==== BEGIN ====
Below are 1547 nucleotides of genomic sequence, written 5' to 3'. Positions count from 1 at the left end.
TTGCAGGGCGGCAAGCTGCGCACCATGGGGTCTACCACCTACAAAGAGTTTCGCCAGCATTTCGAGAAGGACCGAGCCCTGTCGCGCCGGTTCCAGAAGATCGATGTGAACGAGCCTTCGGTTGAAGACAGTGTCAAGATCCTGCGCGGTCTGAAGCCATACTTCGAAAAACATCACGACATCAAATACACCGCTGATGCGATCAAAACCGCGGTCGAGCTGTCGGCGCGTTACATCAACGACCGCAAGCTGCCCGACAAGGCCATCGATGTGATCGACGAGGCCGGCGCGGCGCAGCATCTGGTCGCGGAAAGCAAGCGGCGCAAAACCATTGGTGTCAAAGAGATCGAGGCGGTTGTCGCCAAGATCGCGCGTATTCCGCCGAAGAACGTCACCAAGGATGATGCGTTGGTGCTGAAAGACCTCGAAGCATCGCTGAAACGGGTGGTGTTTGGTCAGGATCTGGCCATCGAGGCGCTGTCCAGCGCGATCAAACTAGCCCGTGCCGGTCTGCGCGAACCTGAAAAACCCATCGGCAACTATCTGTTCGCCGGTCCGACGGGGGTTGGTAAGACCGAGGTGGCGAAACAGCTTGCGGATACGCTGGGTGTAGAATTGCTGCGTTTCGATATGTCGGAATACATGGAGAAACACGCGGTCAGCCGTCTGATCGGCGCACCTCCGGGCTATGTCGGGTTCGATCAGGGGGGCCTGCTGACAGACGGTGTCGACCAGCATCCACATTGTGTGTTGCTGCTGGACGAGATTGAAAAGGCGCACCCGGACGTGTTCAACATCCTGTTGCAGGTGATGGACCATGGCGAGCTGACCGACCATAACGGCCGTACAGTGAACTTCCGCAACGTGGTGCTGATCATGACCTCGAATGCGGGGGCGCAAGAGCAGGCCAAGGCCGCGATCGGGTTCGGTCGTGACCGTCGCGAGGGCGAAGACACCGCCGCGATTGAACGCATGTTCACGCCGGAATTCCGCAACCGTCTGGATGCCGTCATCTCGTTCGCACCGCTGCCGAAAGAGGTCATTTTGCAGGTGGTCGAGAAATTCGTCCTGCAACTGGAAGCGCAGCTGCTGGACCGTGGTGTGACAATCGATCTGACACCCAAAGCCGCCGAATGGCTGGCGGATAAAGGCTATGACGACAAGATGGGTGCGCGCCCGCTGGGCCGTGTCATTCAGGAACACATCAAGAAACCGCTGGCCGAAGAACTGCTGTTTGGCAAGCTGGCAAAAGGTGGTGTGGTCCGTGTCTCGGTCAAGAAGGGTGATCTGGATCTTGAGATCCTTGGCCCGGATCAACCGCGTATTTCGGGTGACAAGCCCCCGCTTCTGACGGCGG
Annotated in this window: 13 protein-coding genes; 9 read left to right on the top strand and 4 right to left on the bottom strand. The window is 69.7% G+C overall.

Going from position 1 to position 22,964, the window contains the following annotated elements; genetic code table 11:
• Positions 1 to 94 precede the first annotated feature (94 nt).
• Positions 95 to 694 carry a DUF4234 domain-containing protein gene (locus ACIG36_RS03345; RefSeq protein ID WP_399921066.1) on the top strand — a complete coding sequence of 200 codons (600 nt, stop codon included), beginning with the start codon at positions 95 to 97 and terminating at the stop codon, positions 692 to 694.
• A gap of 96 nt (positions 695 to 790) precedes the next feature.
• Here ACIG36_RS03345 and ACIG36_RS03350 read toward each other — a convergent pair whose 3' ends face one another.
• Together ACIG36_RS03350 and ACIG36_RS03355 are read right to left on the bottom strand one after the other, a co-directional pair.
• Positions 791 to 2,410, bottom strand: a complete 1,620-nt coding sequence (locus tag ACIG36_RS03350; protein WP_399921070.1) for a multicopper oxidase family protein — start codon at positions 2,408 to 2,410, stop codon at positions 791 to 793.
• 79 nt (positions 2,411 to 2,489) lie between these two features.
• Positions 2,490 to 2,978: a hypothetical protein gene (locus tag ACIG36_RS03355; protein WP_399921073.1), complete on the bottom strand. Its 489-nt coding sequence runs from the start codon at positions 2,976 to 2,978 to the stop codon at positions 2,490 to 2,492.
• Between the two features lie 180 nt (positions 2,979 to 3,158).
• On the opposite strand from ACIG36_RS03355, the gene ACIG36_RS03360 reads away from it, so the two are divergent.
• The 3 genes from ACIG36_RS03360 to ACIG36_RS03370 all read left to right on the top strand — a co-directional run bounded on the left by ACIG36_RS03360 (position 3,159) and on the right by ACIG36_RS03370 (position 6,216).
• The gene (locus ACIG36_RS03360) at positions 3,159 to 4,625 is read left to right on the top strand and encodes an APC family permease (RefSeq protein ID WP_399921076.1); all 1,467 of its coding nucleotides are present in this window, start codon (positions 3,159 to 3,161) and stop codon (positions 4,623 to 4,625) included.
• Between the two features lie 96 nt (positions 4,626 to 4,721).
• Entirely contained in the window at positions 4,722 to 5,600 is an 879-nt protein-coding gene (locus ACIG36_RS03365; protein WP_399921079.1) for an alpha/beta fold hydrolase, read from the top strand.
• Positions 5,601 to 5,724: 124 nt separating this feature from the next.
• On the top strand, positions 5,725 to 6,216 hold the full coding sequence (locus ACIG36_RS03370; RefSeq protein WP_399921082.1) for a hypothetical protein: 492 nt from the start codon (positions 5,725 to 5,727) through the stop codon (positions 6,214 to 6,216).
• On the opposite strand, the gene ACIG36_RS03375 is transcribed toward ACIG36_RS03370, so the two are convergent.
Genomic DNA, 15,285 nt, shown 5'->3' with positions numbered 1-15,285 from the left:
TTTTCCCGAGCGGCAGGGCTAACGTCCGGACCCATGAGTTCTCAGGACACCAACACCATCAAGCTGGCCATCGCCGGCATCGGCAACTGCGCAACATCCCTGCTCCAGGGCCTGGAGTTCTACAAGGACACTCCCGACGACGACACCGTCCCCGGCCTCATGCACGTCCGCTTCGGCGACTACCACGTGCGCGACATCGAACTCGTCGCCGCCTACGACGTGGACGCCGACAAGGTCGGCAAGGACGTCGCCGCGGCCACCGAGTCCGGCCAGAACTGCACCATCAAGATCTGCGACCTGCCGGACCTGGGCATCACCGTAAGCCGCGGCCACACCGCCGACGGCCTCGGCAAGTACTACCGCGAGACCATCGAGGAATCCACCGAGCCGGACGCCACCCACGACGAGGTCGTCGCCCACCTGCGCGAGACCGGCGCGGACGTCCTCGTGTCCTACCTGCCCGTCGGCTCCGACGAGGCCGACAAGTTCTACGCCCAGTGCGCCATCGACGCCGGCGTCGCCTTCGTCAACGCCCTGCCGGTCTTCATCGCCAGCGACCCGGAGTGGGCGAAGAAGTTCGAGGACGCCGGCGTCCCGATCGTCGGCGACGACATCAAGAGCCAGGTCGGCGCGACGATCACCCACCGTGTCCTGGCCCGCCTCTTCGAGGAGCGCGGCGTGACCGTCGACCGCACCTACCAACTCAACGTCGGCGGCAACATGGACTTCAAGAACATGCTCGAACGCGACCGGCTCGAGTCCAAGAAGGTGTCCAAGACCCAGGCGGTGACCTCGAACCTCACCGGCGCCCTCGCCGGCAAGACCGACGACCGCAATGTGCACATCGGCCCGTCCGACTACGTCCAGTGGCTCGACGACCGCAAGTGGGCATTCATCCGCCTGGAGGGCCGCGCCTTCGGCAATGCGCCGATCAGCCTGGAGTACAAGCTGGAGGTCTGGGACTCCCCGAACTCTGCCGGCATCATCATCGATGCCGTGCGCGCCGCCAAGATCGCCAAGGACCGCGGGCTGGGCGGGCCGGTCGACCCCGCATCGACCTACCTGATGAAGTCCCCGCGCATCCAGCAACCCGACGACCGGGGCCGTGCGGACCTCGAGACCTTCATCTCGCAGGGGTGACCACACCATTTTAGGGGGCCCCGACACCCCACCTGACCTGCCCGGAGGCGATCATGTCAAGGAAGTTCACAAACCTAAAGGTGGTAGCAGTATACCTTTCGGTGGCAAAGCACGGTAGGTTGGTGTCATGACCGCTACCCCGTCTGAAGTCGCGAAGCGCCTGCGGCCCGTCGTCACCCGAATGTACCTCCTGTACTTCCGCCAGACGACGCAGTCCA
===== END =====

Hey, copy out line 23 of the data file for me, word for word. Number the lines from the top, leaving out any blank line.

TTTTCCCGAGCGGCAGGGCTAACGTCCGGACCCATGAGTTCTCAGGACACCAACACCATCAAGCTGGCCATCGCCGGCATCGGCAACTGCGCAACATCCCTGCTCCAGGGCCTGGAGTTCTACAAGGACACTCCCGACGACGACACCGTCCCCGGCCTCATGCACGTCCGCTTCGGCGACTACCACGTGCGCGACATCGAACTCGTCGCCGCCTACGACGTGGACGCCGACAAGGTCGGCAAGGACGTCGCCGCGGCCACCGAGTCCGGCCAGAACTGCACCATCAAGATCTGCGACCTGCCGGACCTGGGCATCACCGTAAGCCGCGGCCACACCGCCGACGGCCTCGGCAAGTACTACCGCGAGACCATCGAGGAATCCACCGAGCCGGACGCCACCCACGACGAGGTCGTCGCCCACCTGCGCGAGACCGGCGCGGACGTCCTCGTGTCCTACCTGCCCGTCGGCTCCGACGAGGCCGACAAGTTCTACGCCCAGTGCGCCATCGACGCCGGCGTCGCCTTCGTCAACGCCCTGCCGGTCTTCATCGCCAGCGACCCGGAGTGGGCGAAGAAGTTCGAGGACGCCGGCGTCCCGATCGTCGGCGACGACATCAAGAGCCAGGTCGGCGCGACGATCACCCACCGTGTCCTGGCCCGCCTCTTCGAGGAGCGCGGCGTGACCGTCGACCGCACCTACCAACTCAACGTCGGCGGCAACATGGACTTCAAGAACATGCTCGAACGCGACCGGCTCGAGTCCAAGAAGGTGTCCAAGACCCAGGCGGTGACCTCGAACCTCACCGGCGCCCTCGCCGGCAAGACCGACGACCGCAATGTGCACATCGGCCCGTCCGACTACGTCCAGTGGCTCGACGACCGCAAGTGGGCATTCATCCGCCTGGAGGGCCGCGCCTTCGGCAATGCGCCGATCAGCCTGGAGTACAAGCTGGAGGTCTGGGACTCCCCGAACTCTGCCGGCATCATCATCGATGCCGTGCGCGCCGCCAAGATCGCCAAGGACCGCGGGCTGGGCGGGCCGGTCGACCCCGCATCGACCTACCTGATGAAGTCCCCGCGCATCCAGCAACCCGACGACCGGGGCCGTGCGGACCTCGAGACCTTCATCTCGCAGGGGTGACCACACCATTTTAGGGGGCCCCGACACCCCACCTGACCTGCCCGGAGGCGATCATGTCAAGGAAGTTCACAAACCTAAAGGTGGTAGCAGTATACCTTTCGGTGGCAAAGCACGGTAGGTTGGTGTCATGACCGCTACCCCGTCTGAAGTCGCGAAGCGCCTGCGGCCCGTCGTCACCCGAATGTACCTCCTGTACTTCCGCCAGACGACGCAGTCCA